Ultimaker Heated Aluminum Bed

by 3DTOPO, published

Ultimaker Heated Aluminum Bed by 3DTOPO Sep 17, 2012


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I used my CNC machine to mill an aluminum plate to fit using the stock Ultimaker bed bolts and springs.

This is the file I used to create the G-Code for milling. And some brief instructions how to get it working.

I selected 0.25" mill finished stock from 80/20 surplus on ebay. I got enough material to make 2 beds so I can swap them in and out.


Parts needed:

  1. Order a PCB (or mill your own). I chose to order from Ultamachine as they had the resistor and LEDs pre-soldered on the board. $50 with components: http://bit.ly/OUy4qk

  2. Order a thermistor. Ultamachine sells one that is recognized by the Marlin firmware for $2.75: http://bit.ly/SvoHgA

  3. Order a power supply. I choose to replace the power supply included with the Ultimaker and got this 400W 24 volt PSU. $49: http://bit.ly/QhazrA

  4. Round up some wire heavy enough for the power. I used 12 gauge silicon insulated wire often used for RC cars. You will also need some thinner wire for wiring up the thermistor - I used 26 gauge. IMPORTANT: using too thin of wire for the heated bed or the new power supply can result in a FIRE. 12 gauge wire $12 from http://amzn.to/NyvBVu

  5. Obtain an aluminum plate. I chose quarter inch, but I am sure thinner would be adequate. I chose mill finish as it is flatter then the non-milled stock. Material for two plates $24.95 from http://bit.ly/PMcKGI


  1. Download the PDF or Illustrator file.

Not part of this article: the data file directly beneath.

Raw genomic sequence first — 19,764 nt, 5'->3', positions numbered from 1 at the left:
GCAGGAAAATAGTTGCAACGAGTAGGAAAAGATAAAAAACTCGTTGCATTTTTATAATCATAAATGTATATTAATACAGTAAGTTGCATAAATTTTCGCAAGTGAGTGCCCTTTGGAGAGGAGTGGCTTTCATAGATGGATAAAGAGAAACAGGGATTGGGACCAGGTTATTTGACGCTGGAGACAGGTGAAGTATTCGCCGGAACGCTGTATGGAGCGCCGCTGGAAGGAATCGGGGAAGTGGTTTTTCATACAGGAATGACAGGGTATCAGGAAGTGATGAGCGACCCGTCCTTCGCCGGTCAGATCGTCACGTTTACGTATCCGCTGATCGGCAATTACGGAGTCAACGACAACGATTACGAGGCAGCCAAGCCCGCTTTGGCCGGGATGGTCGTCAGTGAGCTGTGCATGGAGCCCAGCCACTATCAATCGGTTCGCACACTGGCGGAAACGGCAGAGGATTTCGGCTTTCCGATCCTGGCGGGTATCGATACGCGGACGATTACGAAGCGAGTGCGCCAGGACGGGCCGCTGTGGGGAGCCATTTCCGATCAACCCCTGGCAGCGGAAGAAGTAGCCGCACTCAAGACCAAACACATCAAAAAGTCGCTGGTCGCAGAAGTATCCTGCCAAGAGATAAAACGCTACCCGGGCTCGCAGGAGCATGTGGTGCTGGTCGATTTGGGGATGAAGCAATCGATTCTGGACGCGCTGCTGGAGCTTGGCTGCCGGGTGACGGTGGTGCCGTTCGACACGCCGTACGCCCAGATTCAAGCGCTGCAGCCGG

2. Generate G-Code for your machine. I used a 1/8" end mill. If you use anything larger the slots won't turn out. Since I didn't use any coolant I chose a federate for 18IPM and a depth of 0.01". Milled flawlessly with these settings on my machine.

  3. Mill out the aluminum plate.

  4. The new PSU connects exactly where the old PSU was connected.

  5. Solder the power leads to the PCB.

  6. Tape the PCB to the milled aluminum plate using Kapton tape.

  7. Tape the thermistor to the aluminum plate very securely. WARNING: if the thermistor comes lose it could cause runaway over heating potentially causing a FIRE.

  8. Drill a hole big enough for your wires at on the wood Z bed holder and in a safe location on the bottom of your Ultimaker.

  9. Obtain a 4.7kohm resistor and follow the wiring instructions at: http://bit.ly/OySmo4

  10. Feed the wires though the holes and mount your milled plate using the stock screws and springs.

  11. Connect the PCB power leads to the 'HEATED3' terminals on the board.

  12. The Thermistor connects to the first and third pins of the 'TEMP3' terminals. I soldered them on mine.

  13. Adjust your z-limit switch for your new height.

  14. Create custom firmware using Daid's excellent web interface at: http://bit.ly/O9EXbT . Only change settings if you know what you are doing. The only option you need to change is "Heated bed temperature sensor". If you bought the Thermistor from Ultamachine (link above) then choose "EPCOS 100K".

  15. Click the "Build Marlin!" button, and when it appears click "Download: Windows Install zip" (even if you are on a Mac!).

  16. Upload the new firmware. If you use Cura, choose "Install custom firmware" from the "Expert" menu option.

  17. Cover your milled aluminum plate with Kapton tape and you now may ditch your blue tape!

  18. When you first turn on the bed (I recommend manually testing with Printrun first) look under the milled aluminum plate and you should see a beautiful little red LED light glowing!

  19. Start printing! You may need to adjust your "Bed temperature settings in your favorite slicer.

I think that is everything, let me know if I missed anything!